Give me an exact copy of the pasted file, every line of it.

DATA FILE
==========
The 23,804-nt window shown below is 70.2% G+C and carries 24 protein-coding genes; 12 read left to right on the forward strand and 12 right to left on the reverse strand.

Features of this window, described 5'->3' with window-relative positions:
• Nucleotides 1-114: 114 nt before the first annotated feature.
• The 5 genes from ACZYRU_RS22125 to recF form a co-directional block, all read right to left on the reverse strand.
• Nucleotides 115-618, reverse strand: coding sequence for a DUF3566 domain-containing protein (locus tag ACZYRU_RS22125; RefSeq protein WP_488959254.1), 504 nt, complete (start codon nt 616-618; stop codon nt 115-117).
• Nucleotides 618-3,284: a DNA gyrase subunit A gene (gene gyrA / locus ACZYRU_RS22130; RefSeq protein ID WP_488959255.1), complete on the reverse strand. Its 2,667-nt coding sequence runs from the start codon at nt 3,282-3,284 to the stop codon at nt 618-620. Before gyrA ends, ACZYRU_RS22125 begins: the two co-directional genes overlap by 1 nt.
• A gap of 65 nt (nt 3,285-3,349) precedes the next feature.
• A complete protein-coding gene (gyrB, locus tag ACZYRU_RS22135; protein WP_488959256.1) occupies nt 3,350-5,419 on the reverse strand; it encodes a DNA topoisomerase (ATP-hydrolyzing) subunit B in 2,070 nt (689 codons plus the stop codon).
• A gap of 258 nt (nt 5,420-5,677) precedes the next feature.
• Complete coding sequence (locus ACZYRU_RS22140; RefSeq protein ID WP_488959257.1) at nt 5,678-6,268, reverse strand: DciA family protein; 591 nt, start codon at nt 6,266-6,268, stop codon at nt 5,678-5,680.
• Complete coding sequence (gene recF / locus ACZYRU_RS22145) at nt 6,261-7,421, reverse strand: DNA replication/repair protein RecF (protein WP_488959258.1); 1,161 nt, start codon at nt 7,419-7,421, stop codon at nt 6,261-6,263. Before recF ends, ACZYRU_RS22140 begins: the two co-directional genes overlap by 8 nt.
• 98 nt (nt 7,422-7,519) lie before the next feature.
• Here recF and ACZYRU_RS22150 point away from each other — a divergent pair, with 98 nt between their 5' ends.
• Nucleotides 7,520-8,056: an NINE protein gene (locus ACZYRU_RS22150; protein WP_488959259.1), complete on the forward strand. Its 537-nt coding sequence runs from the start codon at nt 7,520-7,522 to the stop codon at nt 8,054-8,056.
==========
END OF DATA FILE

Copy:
The 23,804-nt window shown below is 70.2% G+C and carries 24 protein-coding genes; 12 read left to right on the forward strand and 12 right to left on the reverse strand.

Features of this window, described 5'->3' with window-relative positions:
• Nucleotides 1-114: 114 nt before the first annotated feature.
• The 5 genes from ACZYRU_RS22125 to recF form a co-directional block, all read right to left on the reverse strand.
• Nucleotides 115-618, reverse strand: coding sequence for a DUF3566 domain-containing protein (locus tag ACZYRU_RS22125; RefSeq protein WP_488959254.1), 504 nt, complete (start codon nt 616-618; stop codon nt 115-117).
• Nucleotides 618-3,284: a DNA gyrase subunit A gene (gene gyrA / locus ACZYRU_RS22130; RefSeq protein ID WP_488959255.1), complete on the reverse strand. Its 2,667-nt coding sequence runs from the start codon at nt 3,282-3,284 to the stop codon at nt 618-620. Before gyrA ends, ACZYRU_RS22125 begins: the two co-directional genes overlap by 1 nt.
• A gap of 65 nt (nt 3,285-3,349) precedes the next feature.
• A complete protein-coding gene (gyrB, locus tag ACZYRU_RS22135; protein WP_488959256.1) occupies nt 3,350-5,419 on the reverse strand; it encodes a DNA topoisomerase (ATP-hydrolyzing) subunit B in 2,070 nt (689 codons plus the stop codon).
• A gap of 258 nt (nt 5,420-5,677) precedes the next feature.
• Complete coding sequence (locus ACZYRU_RS22140; RefSeq protein ID WP_488959257.1) at nt 5,678-6,268, reverse strand: DciA family protein; 591 nt, start codon at nt 6,266-6,268, stop codon at nt 5,678-5,680.
• Complete coding sequence (gene recF / locus ACZYRU_RS22145) at nt 6,261-7,421, reverse strand: DNA replication/repair protein RecF (protein WP_488959258.1); 1,161 nt, start codon at nt 7,419-7,421, stop codon at nt 6,261-6,263. Before recF ends, ACZYRU_RS22140 begins: the two co-directional genes overlap by 8 nt.
• 98 nt (nt 7,422-7,519) lie before the next feature.
• Here recF and ACZYRU_RS22150 point away from each other — a divergent pair, with 98 nt between their 5' ends.
• Nucleotides 7,520-8,056: an NINE protein gene (locus ACZYRU_RS22150; protein WP_488959259.1), complete on the forward strand. Its 537-nt coding sequence runs from the start codon at nt 7,520-7,522 to the stop codon at nt 8,054-8,056.